I’ve been searching for strangers who would hear the names of people, places and things and recognize them for who and what they were. You know that feeling when you’re recalling the name of a song or a TV show that used to be a family favorite and you’re met with a set of nostalgic eyes that light up. And a little whelp of excitement because the memory brought them so much joy they couldn’t contain it.
I’ve been searching for these friends.
One day, while trying to speak Tamil, the sentences that formed in my head came tumbling out, sounding like gibberish. I felt embarrassed. I stopped speaking in Tamil. That day my mother tongue became foreign to me.
One day, I traded the fragrant meal I had been bragging about for mashed potatoes because the spices were deemed too much for noses next to me. That day, South Indian food became foreign to me.
One day, I thought the vibrant patterns and embellishments that adorned my clothing would never amount to the trendy brands my peers wore. That day traditional Indian attire became foreign to me.
One day, I stopped trying to explain what nobody around me could understand. Those around me thought my experiences were merely a fantasy. That day being an Indian became foreign to me.
Growing up in a predominantly white state was like being trapped in a maze with people who knew the way and constantly told you the wrong directions to get out of it. I distinctly remember a boy I knew for years explaining to me during my first year of college, “all Indian girls are unattractive.”
I always knew that others look at me as inferior solely due to the color of my skin, but I never realized just how prevalent and hidden this toxic belief could be until I spoke to my own best friend.
“I’m so average here. With my blonde hair and blue eyes, I would be considered beautiful in India wouldn’t I?”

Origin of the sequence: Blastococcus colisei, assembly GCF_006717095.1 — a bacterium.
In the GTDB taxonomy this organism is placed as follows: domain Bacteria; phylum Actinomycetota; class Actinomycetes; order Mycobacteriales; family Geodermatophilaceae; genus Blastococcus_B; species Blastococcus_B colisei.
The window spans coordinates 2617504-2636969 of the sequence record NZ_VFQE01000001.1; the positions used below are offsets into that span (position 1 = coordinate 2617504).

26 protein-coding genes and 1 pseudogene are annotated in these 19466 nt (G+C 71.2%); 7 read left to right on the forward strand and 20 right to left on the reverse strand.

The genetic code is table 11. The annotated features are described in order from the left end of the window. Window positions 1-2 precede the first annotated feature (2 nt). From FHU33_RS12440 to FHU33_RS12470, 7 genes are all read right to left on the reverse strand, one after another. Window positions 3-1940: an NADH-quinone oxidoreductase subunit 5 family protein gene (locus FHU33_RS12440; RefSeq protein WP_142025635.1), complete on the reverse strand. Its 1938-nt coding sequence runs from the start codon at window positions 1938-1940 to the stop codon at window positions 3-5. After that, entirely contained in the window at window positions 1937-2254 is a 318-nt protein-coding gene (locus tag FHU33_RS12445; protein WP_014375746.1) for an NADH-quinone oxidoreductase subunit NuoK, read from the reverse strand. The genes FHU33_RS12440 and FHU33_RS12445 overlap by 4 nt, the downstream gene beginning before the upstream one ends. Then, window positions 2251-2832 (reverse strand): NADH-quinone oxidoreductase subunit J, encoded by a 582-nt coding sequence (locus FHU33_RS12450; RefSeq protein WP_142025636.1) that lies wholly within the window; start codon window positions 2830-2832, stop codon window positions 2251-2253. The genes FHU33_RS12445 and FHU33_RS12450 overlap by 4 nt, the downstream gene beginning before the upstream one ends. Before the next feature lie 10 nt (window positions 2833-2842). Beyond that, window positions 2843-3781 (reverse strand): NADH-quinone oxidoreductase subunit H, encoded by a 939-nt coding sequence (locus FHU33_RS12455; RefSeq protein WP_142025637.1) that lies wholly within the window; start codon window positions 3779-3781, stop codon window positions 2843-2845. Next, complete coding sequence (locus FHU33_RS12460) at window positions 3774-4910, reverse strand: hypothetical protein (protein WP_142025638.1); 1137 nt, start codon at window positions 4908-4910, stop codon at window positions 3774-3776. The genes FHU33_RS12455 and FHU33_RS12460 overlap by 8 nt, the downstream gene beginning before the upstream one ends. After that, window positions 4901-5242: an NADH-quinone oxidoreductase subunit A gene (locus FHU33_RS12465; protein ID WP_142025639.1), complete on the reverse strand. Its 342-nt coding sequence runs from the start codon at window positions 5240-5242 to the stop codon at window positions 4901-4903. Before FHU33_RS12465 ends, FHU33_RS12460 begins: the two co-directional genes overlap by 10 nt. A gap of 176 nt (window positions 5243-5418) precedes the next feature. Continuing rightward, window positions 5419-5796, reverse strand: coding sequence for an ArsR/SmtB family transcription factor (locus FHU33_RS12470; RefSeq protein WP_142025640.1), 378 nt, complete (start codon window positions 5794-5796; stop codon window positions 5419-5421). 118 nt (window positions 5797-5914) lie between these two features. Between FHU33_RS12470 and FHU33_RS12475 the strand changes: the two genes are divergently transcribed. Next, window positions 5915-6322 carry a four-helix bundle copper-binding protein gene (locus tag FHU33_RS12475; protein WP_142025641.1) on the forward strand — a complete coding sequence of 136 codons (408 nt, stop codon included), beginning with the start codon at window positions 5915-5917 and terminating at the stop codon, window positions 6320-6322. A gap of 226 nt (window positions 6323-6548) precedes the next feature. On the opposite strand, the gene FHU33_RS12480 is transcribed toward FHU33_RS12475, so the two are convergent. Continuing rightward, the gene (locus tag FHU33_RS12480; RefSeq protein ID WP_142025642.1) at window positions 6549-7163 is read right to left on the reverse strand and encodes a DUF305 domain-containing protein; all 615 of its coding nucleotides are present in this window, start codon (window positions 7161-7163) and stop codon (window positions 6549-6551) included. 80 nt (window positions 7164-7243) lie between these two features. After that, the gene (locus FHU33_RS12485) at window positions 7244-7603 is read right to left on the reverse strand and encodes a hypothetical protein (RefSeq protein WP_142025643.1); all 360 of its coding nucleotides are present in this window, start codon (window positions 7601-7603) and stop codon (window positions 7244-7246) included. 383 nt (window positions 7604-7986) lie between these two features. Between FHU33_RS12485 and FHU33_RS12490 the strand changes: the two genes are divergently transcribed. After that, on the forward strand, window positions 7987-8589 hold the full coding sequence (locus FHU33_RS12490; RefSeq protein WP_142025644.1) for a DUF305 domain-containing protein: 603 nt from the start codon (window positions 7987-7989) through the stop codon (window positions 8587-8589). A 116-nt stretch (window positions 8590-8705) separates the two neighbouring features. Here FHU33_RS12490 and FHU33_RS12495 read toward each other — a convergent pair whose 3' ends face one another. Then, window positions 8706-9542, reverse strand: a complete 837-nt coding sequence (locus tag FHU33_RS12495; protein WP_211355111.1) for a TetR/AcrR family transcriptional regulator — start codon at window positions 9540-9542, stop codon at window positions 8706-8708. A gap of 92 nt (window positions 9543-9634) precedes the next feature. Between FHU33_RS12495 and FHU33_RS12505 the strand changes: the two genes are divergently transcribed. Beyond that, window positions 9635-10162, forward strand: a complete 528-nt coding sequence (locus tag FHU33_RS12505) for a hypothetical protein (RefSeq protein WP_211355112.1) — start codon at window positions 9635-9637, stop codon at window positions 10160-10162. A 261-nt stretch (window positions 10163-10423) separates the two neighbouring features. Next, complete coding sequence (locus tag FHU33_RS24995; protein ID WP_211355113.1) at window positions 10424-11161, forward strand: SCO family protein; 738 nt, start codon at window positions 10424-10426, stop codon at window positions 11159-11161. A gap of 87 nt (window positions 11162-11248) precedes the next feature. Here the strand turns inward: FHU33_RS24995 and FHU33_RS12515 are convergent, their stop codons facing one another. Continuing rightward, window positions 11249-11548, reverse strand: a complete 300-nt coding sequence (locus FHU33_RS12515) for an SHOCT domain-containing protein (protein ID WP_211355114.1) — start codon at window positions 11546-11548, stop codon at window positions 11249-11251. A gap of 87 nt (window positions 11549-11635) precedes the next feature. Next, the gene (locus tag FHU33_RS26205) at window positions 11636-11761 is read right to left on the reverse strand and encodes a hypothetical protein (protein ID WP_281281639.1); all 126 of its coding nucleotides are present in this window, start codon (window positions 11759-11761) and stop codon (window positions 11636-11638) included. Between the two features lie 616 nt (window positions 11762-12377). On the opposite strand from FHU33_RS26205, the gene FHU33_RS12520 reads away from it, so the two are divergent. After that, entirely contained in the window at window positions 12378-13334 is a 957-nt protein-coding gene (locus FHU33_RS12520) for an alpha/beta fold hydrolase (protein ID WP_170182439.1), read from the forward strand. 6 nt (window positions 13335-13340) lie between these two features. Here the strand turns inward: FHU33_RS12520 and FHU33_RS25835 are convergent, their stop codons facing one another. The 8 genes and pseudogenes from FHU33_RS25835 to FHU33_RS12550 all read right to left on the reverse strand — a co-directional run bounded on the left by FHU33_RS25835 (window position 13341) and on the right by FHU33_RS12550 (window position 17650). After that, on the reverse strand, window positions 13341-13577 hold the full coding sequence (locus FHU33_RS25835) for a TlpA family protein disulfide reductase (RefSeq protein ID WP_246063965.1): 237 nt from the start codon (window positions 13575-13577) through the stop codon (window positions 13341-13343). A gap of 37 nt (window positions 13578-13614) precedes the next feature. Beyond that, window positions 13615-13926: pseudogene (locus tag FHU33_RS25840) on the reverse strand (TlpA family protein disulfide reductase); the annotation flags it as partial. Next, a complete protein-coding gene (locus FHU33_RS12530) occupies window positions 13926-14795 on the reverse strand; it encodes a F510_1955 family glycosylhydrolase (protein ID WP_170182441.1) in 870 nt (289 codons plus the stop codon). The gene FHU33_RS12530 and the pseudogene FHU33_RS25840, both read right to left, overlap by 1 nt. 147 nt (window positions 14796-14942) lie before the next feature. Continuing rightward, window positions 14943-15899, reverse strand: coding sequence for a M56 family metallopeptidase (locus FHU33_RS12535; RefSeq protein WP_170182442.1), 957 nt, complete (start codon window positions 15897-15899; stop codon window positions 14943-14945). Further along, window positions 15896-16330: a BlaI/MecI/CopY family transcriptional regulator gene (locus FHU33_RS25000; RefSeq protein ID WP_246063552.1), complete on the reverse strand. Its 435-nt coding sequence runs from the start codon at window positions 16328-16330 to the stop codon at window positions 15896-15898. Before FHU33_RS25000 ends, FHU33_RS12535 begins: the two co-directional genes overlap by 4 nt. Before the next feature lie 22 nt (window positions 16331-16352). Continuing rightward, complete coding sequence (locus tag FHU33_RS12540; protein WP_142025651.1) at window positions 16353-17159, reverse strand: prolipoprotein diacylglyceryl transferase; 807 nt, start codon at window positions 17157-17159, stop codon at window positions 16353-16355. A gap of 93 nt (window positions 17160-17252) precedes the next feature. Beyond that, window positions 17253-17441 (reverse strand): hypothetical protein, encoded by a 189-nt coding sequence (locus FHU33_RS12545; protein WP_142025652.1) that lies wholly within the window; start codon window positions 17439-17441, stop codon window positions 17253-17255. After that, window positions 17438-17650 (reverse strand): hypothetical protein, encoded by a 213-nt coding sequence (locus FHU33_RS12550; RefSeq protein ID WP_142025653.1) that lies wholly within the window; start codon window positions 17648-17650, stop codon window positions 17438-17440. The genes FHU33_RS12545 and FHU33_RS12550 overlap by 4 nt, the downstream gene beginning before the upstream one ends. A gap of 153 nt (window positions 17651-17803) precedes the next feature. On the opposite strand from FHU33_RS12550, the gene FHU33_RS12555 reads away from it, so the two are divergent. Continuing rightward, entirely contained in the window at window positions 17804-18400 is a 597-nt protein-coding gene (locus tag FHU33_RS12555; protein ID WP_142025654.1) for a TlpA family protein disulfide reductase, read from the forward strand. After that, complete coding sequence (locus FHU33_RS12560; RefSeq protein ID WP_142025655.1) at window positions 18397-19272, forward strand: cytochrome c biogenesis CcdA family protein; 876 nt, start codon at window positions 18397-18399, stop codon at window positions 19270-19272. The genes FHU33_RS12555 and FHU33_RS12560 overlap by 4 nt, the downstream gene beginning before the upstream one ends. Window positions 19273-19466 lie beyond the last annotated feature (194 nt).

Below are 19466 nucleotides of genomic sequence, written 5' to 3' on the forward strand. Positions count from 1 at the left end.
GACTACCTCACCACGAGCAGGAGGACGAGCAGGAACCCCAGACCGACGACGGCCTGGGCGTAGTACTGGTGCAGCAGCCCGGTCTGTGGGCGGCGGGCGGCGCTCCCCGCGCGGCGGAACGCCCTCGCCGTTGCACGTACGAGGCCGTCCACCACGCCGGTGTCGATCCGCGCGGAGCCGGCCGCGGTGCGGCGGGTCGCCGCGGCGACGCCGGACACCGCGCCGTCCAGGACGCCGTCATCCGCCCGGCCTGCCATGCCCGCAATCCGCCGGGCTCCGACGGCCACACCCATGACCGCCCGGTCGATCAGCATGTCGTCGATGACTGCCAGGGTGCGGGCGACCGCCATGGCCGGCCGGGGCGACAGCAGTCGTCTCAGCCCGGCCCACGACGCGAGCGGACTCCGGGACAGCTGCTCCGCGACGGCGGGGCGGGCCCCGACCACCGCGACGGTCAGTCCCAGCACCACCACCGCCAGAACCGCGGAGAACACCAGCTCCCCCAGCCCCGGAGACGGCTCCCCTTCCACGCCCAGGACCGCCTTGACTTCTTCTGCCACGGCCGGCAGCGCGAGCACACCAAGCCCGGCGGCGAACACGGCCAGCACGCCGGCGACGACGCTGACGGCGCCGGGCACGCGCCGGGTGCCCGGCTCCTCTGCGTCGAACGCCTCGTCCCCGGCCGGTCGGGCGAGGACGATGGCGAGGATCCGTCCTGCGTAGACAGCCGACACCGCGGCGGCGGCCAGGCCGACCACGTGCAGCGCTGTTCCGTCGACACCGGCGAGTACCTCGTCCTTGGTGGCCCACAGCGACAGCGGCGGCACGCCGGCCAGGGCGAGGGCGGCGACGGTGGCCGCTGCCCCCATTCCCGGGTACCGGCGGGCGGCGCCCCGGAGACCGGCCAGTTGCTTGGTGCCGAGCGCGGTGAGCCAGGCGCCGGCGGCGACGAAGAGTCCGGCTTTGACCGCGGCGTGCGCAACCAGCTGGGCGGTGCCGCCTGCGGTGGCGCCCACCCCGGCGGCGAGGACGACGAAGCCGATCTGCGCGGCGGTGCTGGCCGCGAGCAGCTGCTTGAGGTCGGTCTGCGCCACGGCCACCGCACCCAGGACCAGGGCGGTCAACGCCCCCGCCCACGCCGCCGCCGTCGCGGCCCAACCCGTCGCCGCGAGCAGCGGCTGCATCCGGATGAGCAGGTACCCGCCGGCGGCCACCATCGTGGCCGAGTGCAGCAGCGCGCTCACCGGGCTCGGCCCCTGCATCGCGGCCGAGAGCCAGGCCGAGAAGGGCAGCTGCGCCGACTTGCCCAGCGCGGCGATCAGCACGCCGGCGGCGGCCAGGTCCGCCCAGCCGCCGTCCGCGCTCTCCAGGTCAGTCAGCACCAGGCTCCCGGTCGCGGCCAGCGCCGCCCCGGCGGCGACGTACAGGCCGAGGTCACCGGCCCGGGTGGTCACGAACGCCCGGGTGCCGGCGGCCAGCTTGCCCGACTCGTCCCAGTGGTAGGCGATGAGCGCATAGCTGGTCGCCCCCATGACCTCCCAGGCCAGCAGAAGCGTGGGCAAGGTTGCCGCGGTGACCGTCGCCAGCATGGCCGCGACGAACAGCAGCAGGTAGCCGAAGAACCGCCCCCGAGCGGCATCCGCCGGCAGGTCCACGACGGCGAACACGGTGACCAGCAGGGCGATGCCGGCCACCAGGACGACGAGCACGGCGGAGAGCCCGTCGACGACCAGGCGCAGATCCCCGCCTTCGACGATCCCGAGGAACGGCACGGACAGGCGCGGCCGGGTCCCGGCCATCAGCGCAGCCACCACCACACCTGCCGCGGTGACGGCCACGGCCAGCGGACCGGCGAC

I looked at her stunned. How could she not feel beautiful in the United States, a country she believed superior to a place that my family and I call home?
I left my hometown a few months after my conversation with my best friend to pursue a higher education. I met those friends I was in search of for the first time this year.
Sitting in front of me, my beautiful friend whose appearance I had never questioned, began to reveal the ugly secrets she seemed to carry. The betrayal felt like acid under my tongue. No matter how many times I swallowed, the bitterness of citrus fruit and the sting of lemon with notes of anger lingered in my mouth. What had started as an innocent conversation about our love lives turned into the romanticization of an entire history of pain and suffering.
When I met my friends who saw the real me, I think I exhaled for the first time after holding my breath in for the past two decades. That day, the cruel remarks became foreign to me.
Swetha Saravanan is a 20-something midwest native and a recent graduate with a degree in economics. She began her love for publishing and journalism during her undergraduate career as a development director for the student art and literary magazine, and editor for the campus newspaper. In her free time, she enjoys wellness-focused content creation and tearing off the gift wrap when discussing social justice issues.